Defining Principles-Based Accounting Standards

By Rebecca Toppe Shortridge and Mark Myring

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A key concern arising from the recent business scandals is that U.S. accounting standards have become “rules-based,” filled with specific details in an attempt to address as many potential contingencies as possible. This has made standards longer and more complex, and has led to arbitrary criteria for accounting treatments that allow companies to structure transactions to circumvent unfavorable reporting. In addition, the quest for bright-line accounting rules has shifted the goal of professional judgment from consideration of the best accounting treatment to concern for parsing the letter of the rule.

To address these concerns, the Sarbanes-Oxley Act of 2002 required the SEC to examine the feasibility of a principles-based accounting system. The SEC rendered an interesting study that focuses on “objective-oriented” standards ( Accounting firm leaders have supported a move toward principles-based standards. Sam DiPiazza, CEO of PricewaterhouseCoopers, and Ed Nusbaum, CEO of Grant Thornton, have both publicly proposed a switch to principles-based standards. The Financial Accounting Standards Committee (FASC) of the American Accounting Association believes that a principles-based approach is more likely to result in transactions that reflect their true economic substance. Finally, FASB Chair Robert Herz has said that the current rules-based system is problematic because “those who want to comply with rules ... are not always sure of everything they need to look at. Those looking to get around the rule … can use legalistic approaches to try and do it” (Business Week online, 2002).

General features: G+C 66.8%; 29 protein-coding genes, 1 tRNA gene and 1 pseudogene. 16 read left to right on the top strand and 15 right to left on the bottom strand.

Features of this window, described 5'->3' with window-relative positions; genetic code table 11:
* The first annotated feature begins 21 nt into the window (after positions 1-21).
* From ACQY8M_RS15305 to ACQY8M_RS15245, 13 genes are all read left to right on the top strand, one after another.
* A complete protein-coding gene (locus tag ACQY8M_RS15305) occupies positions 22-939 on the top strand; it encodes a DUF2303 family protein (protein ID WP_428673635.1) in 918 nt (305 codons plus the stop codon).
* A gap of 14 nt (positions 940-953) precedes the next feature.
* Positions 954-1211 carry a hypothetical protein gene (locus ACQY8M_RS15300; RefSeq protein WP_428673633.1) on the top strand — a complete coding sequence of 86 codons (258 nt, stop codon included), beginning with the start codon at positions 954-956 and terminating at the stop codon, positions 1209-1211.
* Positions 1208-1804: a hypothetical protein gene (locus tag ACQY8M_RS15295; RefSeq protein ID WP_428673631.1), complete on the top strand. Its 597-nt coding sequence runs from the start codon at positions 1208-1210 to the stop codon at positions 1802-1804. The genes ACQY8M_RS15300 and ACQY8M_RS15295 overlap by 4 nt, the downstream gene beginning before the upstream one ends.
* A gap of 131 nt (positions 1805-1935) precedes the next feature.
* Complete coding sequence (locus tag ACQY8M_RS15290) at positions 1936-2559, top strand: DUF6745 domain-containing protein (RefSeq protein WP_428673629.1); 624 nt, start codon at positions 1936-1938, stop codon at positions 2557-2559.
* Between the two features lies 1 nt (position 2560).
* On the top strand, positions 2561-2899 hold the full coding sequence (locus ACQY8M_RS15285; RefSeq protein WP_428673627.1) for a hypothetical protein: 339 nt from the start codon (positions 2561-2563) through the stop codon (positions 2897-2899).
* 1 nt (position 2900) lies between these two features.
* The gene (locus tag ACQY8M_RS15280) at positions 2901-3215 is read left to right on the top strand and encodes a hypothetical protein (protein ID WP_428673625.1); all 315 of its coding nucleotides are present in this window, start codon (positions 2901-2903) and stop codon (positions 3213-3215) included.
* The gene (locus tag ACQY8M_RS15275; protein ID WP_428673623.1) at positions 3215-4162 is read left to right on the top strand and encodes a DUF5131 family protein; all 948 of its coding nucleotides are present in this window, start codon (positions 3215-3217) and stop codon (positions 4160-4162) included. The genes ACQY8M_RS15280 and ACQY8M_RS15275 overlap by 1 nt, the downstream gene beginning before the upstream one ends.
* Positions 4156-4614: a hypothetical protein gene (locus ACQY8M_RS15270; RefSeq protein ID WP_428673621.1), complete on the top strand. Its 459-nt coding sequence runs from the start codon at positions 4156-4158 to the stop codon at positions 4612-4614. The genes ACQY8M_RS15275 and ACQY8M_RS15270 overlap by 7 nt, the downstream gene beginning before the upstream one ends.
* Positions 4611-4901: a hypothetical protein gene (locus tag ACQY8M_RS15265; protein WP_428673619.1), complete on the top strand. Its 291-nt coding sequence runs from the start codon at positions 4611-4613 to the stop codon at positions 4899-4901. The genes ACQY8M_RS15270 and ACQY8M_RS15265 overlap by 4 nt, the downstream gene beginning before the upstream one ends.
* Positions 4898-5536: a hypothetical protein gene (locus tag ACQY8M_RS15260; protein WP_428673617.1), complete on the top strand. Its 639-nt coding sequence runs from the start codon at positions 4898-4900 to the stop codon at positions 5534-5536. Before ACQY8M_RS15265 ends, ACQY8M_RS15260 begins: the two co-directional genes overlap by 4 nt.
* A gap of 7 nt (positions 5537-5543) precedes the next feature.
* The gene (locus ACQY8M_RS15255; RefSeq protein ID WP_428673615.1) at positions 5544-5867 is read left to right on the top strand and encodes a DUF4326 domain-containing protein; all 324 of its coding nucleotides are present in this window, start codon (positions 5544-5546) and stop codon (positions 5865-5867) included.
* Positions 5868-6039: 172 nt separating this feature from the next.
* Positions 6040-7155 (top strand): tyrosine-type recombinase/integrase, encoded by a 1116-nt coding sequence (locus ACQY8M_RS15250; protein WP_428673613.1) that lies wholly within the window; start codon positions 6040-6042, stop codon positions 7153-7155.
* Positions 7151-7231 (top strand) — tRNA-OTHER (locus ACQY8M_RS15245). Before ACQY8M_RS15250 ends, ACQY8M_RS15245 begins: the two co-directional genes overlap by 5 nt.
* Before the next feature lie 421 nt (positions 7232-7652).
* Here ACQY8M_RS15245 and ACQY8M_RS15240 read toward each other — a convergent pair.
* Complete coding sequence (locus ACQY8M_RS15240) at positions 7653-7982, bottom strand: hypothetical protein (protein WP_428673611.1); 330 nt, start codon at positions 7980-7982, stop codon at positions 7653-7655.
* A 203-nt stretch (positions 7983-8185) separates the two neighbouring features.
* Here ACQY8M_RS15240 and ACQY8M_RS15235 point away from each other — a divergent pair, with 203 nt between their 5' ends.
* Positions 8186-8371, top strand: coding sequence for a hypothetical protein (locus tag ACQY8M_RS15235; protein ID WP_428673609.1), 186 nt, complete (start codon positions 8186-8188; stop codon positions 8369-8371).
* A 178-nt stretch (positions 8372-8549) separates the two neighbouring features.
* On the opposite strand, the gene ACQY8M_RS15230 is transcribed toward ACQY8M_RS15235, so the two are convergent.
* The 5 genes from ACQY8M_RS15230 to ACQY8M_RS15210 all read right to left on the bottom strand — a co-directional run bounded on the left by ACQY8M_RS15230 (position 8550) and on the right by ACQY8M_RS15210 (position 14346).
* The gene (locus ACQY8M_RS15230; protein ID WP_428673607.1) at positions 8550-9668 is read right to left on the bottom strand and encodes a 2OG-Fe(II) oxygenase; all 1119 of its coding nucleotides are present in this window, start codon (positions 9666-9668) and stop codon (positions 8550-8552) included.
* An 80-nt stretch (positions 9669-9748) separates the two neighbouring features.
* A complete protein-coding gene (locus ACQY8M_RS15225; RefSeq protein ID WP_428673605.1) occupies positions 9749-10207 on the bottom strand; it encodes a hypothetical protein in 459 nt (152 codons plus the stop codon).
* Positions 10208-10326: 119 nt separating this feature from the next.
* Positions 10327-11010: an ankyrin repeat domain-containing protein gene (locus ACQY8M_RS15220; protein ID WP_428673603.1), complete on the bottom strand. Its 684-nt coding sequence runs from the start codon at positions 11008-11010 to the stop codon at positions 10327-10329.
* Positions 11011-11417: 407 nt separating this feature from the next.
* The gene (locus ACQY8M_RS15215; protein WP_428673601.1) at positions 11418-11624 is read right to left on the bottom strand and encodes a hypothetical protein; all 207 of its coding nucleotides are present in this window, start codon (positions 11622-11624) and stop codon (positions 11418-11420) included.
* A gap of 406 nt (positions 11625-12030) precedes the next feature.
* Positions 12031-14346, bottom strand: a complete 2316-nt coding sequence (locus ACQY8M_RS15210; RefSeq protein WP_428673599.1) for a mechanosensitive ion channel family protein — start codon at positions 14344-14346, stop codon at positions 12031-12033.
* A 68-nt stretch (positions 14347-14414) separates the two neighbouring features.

Despite all of this discussion, a precise definition of principles-based accounting remains elusive. What follows is a proposed definition and an explanation of how standards developed according to this definition would differ from the current system. The usefulness of the definition is demonstrated by a comparison of U.S. Generally Accepted Accounting Principles (GAAP) and International Accounting Standards (IAS) regarding the treatment of leases. Principles-based accounting has advantages and disadvantages, which should be weighed in the context of FASB-proposed movement toward principles-based accounting.

Principles-Based versus Rules-Based Accounting

Simply stated, principles-based accounting provides a conceptual basis for accountants to follow instead of a list of detailed rules.

In a 2002 presentation to the Financial Executives International, Robert Herz, Chairman of FASB, explained it as follows:

Under a principles-based approach, one starts with laying out the key objectives of good reporting in the subject area and then provides guidance explaining the objective and relating it to some common examples. While rules are sometimes unavoidable, the intent is not to try to provide specific guidance or rules for every possible situation. Rather, if in doubt, the reader is directed back to the principles.